But his courage failed him, and rather, he had organized a teleconference on Skype with his political alliance to decide which position to adopt. The comrades had organized a candle light vigil to signify that they were firmly standing against the oppression of war, an event that was sparsely attended. Nevermind, he thought, better small attendance than not organizing anything, even if there is three of us, it’s better to show we are there, we exist, us the opposition to the whole system.
He knew Lily must have gone to the vigil, he knew she was as concerned as he was, and suddenly, he asked himself if she hadn’t been right from the beginning. When they broke up, she had told him it would be easier if they stuck together, united in love and in principles, but he felt as if she were an added responsibility at a time where he was arrogant enough to think he had the Revolution, capital R, to think of, and blind enough to miss the fact that it would indeed be easier to share his worries and thoughts with her. She’s so clever and you’re such an animal,he admonished himself. 7ayawein, 7ayaweinm he kept echoing in his mind, God but I’m a little fucker.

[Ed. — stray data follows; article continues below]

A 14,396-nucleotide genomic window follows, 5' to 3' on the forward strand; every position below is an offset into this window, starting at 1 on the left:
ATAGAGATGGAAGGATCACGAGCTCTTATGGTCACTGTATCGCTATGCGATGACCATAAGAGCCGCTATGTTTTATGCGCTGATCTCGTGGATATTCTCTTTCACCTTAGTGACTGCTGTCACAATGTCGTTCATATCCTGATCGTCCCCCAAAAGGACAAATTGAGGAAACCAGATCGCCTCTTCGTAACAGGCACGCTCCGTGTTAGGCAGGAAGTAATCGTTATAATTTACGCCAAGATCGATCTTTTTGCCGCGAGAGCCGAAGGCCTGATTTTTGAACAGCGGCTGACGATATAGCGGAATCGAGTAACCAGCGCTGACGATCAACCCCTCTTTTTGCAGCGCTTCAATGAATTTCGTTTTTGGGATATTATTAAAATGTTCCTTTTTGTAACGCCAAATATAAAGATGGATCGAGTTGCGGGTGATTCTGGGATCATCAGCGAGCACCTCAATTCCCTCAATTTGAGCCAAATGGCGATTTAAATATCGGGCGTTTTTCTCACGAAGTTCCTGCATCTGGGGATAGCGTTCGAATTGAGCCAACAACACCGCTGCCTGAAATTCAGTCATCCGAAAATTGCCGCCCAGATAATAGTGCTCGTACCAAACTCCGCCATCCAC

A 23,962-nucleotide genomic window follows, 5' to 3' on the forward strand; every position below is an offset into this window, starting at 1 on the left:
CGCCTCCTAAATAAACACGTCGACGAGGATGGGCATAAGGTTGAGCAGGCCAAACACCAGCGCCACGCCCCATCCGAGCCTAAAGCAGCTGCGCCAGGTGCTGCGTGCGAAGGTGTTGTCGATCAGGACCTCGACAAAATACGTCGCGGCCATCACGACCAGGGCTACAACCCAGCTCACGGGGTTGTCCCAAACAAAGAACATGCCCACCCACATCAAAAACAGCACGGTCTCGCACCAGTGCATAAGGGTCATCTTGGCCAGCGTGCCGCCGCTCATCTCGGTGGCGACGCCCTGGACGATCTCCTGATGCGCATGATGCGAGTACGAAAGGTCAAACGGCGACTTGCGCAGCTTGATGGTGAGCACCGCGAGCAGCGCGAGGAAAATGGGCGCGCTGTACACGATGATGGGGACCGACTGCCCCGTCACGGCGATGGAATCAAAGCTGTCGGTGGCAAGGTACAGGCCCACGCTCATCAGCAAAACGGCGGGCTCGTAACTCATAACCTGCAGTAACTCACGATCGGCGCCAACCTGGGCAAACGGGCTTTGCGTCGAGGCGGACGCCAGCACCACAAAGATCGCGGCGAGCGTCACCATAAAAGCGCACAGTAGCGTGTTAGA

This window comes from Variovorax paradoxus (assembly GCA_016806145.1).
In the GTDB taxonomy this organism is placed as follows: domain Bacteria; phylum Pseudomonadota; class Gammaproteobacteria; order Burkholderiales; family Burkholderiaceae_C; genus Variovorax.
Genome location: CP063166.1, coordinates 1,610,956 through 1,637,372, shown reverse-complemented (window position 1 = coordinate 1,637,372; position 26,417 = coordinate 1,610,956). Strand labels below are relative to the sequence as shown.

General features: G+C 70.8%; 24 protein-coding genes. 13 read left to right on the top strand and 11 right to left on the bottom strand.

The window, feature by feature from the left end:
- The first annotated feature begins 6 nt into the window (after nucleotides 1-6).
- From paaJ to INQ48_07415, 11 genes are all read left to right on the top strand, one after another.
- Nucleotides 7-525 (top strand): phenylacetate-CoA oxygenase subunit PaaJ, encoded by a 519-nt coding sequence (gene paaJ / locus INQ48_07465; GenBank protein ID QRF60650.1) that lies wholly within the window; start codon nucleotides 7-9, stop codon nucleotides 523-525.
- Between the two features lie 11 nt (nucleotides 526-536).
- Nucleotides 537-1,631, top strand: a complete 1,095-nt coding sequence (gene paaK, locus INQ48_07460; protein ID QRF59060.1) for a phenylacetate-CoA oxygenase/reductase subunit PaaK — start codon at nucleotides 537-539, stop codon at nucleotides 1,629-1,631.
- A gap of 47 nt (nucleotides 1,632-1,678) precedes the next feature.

The phone kept on ringing, his heart beating to its rhythm.
There a click, a pause, then a caramel like voice answered: hello?
An intake of breath.
A plunge taken.
” I’m a 7ayawein”.
I see them in your eyes, every day, the little questions eating away at your soul.
I see them, the little icicles of worry and despair, the never ending feeling of guilt, threatening to destroy you.
You smile and you laugh and you live, yet your heart is someplace else, with the thousands of brothers and sisters being tortured in God-forsaken prisons, their cries only echoing the screams of others. You smile and you laugh and you live, yet your mind is someplace else, trying to do something, trying to help, trying to relay information, trying.
You sit there, with your face in your hands, feeling guilty for being here and not there, unable to reach out to them, unable to join them as we plead and beg you to stay, where we can feel and touch you, where our selfish fear roots you to the spot, binds you to our love.
You sit there, endlessly talking to Comrades, debating until the little hours of morning on which position you should adopt, what you should do, endless, endless questions lining your heart with iron pins, the flavor of loss and sadness poisoning everything you taste. You can’t go, because you know what will be expecting you if you do, because you’ve been barred the gates of your home.
And I sit here, hurting because you are, bleeding for you, unable to soothe you, our minds and hearts with the sufferings happening beyond comprehension, and I sit there, the feeling of helplessness excruciating.
Then you find the strength in you to smile at me, and with that only beam resuscitate a glimmer of that old friend.